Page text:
President Kuczynski was sworn in in June 2016. Ever since then, Congress has made his life miserable by forcing the resignation of cabinet members and a series of impeachment votes.
He barely survived the last vote on charges that he was involved in a bribery scheme out of Brazil that has touched most Latin American governments -- including Mexico's. The votes that made the difference in saving the president's bacon came from Keiko's brother's faction of her party. The brother, of course, is the son of Alberto Fujimori.
Three days after surviving the vote, President Kuczynski pardoned the former president. The president's approval rating has simply disappeared.
Our first afternoon in Cuzco, this political protest marched by our hotel. In Peru, to be called a rat is undoubtedly not meant as a compliment. But rat constitution, rat Fujimori, and rat Kuczynski strikes me as both redundant and rather dull.
Ah, well. If they are focused on their own president, maybe they will leave our president to us.
9. Something to bug you.
Yes. Yes. I know. It is an ant. Not a bug. But none of the mother's sister puns worked as well.
This beauty was on my wall at the hotel for our Machu Picchu stay. Just a reminder that it is a jungle out there. Literally.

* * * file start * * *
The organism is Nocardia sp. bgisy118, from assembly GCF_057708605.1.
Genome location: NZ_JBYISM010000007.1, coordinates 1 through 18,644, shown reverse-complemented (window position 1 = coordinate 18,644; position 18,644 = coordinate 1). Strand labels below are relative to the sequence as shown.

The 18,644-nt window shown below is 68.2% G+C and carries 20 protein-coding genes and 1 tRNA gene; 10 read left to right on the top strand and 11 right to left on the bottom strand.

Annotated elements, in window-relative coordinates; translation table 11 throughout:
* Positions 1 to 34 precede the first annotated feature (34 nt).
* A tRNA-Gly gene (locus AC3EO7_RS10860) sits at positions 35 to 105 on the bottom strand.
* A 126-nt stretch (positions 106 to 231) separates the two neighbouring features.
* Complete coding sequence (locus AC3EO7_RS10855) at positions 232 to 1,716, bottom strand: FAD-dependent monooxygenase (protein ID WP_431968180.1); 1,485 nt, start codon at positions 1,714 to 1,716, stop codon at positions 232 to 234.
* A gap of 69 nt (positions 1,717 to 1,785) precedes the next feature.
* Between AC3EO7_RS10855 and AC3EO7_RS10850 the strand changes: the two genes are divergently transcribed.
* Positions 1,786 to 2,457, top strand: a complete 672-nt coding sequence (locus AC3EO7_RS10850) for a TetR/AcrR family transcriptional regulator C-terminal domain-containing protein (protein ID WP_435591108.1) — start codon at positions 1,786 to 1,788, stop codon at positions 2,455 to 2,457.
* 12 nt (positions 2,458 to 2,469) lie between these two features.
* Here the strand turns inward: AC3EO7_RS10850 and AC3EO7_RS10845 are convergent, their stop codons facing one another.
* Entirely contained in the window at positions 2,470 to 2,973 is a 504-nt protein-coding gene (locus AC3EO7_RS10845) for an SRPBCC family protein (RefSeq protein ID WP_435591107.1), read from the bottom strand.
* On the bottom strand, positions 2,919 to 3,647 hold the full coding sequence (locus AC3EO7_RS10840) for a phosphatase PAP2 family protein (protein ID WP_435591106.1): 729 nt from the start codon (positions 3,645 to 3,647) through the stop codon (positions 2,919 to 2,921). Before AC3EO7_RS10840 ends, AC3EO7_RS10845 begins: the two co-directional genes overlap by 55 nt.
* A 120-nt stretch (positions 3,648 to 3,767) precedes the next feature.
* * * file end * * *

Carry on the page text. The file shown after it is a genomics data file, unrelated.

As for its size, if you have to ask, you do not want to know.
10. Dying to sell you.
I know several of my readers are enthralled with textiles. To me, textiles are what keeps me from having to talk to the judge about that restraining order.
Those of you with a better eye for crafts would have loved one of our first stops in the Andes. It was a little "factory" where colorfully-garbed women purported to clean, comb. spin, dye, and weave sheep and alpaca wool into some extremely intricate designs -- all of them symbolizing something or other.
Watching the process was fun. But, like all of these places, these women did not truly weave there. That was done elsewhere.
This was a place to pass on a little lore to tourists while seducing them out of their credit cards. These were not pocket change pieces. That is why everyone who could not resist the sirens' allures had plastic in hand.
There is no debating the fact that the pieces were well-made. But none of them appealed to me. They seemed -- well -- old.
11. Aliens did it.
Any of you who were alive in the 1970s probably recall the eccentrically-rambling theories of Erich von Däniken. Chariot of the Gods and all that unscience gibberish.
Well there are plenty of his "intellectual" descendants who still believe that the little brown people of the world could not possibly have built the Egyptian pyramids or the monumental structures of the Inca empire. They had to have outside help.
And the most logical source of that help? Aliens, of course. Or were they simply undocumented workers?
Whatever. This is one of the art pieces the tin foil hat brigade relies on. They claim it is a man driving a space ship.